Alum or Steel Frame?


10 replies to this topic
  • Sofiedog

Posted March 26, 2010 - 07:48 AM

#1

I have a 2006 WR250F with the steel frame. I like the look and feel of the bike and it's a great trail bike. I'm thinking about adding a 450F to my stable of bikes for some of the more open and faster rides that we do. Is there any significant weight difference or "feeling" difference between the alum and steel frame WR450F's? I do like the "old school" look of the steel frames and I appreciate the access to the carb. However, I think weight may be the deciding factor for my choice. Did the 450's switch to the alum frame in '07 like the 250's? Does anyone know what the difference in weight is between a WR250F and a WR450F?:thumbsup: I just noticed I put this in the YZ forum. Did'nt realize there was a separate forum for WR's. I would still appreciate input from YZ riders on the frame differences.:lol:

  • DrThumper

Posted March 26, 2010 - 08:22 AM

#2

Steel is real!

  • rdefonce

Posted March 26, 2010 - 08:37 AM

#3

I have a 2006 WR250F with the steel frame. I like the look and feel of the bike and it's a great trail bike. I'm thinking about adding a 450F to my stable of bikes for some of the more open and faster rides that we do. Is there any significant weight difference or "feeling" difference between the alum and steel frame WR450F's? I do like the "old school" look of the steel frames and I appreciate the access to the carb. However, I think weight may be the deciding factor for my choice. Did the 450's switch to the alum frame in '07 like the 250's? Does anyone know what the difference in weight is between a WR250F and a WR450F?:lol: I just noticed I put this in the YZ forum. Did'nt realize there was a separate forum for WR's. I would still appreciate input from YZ riders on the frame differences.:)


I'm not sure when WR's went aluminum. If weight is a factor, go with aluminum frame.
I have my first aluminum framed Yammie ('08 YZ450) and I was concerned about carb access. I find it's even easier on aluminum frame to access the needle, and main jet (no e-start though, lotsa room under carb) than my old '99 400F.

That said, it's probably harder to remove the carb on aluminum framed bikes. . . I haven't done that yet.:thumbsup:

  • gscx

Posted March 26, 2010 - 08:47 AM

#4

I dont really think a steel frame is THAT much heavier than a aluminum frame. They switched mostly for handling and i have heard that the steel frames handle better. Thats just what ive heard though

  • mikedabike

Posted March 26, 2010 - 09:21 AM

#5

The aluminum frame bikes are not any lighter. They do carry the weight lower so they feel lighter when you are riding.

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  • erickdj

Posted March 26, 2010 - 11:06 AM

#6

The aluminum frame bikes are not any lighter. They do carry the weight lower so they feel lighter when you are riding.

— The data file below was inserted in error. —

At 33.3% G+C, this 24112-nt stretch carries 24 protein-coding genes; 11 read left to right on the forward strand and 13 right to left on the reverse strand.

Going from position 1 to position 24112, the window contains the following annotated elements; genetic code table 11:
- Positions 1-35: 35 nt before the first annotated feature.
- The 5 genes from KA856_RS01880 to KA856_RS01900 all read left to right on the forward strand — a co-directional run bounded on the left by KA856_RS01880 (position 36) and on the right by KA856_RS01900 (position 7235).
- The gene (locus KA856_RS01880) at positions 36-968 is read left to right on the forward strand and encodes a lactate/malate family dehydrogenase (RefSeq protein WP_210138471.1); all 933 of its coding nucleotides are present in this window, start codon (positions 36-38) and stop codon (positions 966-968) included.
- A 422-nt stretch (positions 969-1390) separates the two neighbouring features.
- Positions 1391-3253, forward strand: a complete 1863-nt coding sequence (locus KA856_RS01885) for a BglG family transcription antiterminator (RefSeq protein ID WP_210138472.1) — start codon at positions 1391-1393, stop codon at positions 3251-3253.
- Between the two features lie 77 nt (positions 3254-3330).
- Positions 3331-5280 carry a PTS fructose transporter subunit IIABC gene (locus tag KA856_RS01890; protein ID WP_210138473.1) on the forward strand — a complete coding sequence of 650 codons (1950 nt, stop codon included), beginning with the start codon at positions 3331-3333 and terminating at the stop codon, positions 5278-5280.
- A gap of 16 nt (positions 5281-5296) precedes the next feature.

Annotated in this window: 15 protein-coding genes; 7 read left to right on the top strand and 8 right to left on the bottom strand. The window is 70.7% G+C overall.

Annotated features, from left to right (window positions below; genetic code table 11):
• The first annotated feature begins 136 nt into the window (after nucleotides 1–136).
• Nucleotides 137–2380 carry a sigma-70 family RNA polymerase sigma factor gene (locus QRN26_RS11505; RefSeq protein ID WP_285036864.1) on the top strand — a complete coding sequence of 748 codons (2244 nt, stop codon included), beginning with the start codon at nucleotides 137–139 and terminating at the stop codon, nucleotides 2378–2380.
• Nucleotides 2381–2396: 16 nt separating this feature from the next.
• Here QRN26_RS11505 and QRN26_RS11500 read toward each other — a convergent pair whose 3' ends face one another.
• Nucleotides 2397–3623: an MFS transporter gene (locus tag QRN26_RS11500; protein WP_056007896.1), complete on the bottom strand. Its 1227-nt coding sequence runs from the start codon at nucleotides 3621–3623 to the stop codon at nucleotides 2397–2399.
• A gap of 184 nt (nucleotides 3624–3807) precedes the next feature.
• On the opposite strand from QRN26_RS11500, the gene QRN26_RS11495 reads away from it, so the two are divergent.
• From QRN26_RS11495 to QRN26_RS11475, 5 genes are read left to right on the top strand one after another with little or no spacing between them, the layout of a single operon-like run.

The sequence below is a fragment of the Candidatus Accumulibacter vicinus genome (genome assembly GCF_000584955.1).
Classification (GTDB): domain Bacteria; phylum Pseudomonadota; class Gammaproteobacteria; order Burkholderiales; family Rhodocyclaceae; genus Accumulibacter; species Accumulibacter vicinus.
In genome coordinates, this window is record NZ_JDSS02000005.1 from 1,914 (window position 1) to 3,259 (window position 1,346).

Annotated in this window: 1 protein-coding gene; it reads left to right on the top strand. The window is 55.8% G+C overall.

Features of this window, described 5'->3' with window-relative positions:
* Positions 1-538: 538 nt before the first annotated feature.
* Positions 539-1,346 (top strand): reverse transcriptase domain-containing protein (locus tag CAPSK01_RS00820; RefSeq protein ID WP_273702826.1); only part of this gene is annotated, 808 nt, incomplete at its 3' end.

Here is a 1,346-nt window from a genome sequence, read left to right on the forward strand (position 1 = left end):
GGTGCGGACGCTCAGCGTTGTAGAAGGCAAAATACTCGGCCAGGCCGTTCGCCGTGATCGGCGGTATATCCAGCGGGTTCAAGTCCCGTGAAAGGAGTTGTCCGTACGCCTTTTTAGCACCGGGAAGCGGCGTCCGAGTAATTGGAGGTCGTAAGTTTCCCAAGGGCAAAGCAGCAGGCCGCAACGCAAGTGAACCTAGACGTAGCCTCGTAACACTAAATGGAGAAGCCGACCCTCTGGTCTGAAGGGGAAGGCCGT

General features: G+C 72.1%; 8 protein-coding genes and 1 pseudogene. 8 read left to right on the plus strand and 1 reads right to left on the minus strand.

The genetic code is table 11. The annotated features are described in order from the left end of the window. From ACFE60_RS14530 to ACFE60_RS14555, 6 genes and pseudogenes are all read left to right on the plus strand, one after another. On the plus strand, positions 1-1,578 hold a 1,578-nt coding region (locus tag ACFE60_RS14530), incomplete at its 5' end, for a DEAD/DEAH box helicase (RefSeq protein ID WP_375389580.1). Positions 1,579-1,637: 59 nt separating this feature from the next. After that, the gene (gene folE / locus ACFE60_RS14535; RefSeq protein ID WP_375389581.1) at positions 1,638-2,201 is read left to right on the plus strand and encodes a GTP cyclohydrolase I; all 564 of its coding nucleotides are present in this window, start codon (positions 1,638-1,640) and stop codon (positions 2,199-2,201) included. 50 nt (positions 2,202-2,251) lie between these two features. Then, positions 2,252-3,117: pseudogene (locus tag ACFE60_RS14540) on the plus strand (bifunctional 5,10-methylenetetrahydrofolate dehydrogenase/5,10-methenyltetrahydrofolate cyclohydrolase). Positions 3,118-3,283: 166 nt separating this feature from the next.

That right there is a major reason to go with aluminum frame whenever possible. The steel frame bikes might have easier carb access, but how often does one really need to mess with the carb? I haven't touched mine in almost 3 years, but I do feel the benefits of the lower weight position every time I ride the bike. Aluminum frame ftw!

  • rdefonce

Posted March 26, 2010 - 11:39 AM

#7

That right there is a major reason to go with aluminum frame whenever possible. The steel frame bikes might have easier carb access, but how often does one really need to mess with the carb? I haven't touched mine in almost 3 years, but I do feel the benefits of the lower weight position every time I ride the bike. Aluminum frame ftw!


Like I said, I can change the needle position and main jet EASIER on my '08 than my '99 steel-frame bike.

  • Gunner354

Posted March 26, 2010 - 04:01 PM

#8

I have owned an 07 wr450 which was alum. frame and my friend had an 05 wr450 with a steel frame and now I own an09 yz450.
There was a big difference from the alum. frame and the steel frame wr's with the alum being much lighter and more nimble feeling. With that said, the 09 yz feels like it is 70lbs lighter when riding it compared to the wr's. The yz also is s much more nimble and effortless to ride. I used to get pretty tired after a 35 mile single track ride on the wr. Did the same single track on the yz and was not really tired and was ready to keep riding.
Buy the yz and install a Rekluse and you will be in heavan.

  • rdefonce

Posted March 29, 2010 - 08:41 AM

#9

Buy the yz and install a Rekluse and you will be in heavan.


. . . and add an off-road flywheel for icing on the cake.:thumbsup:

  • ronjames

Posted June 09, 2010 - 08:12 PM

#10

i have a 2005 wr450f who knows what the right engine temp should be when u are riding and what is to hot

  • Mrmonk7663

Posted June 10, 2010 - 06:33 PM

#11

I'd go aluminum for rust purposes if nothing else. Every little untended scratch on your steel frame will eventually rust out.




 
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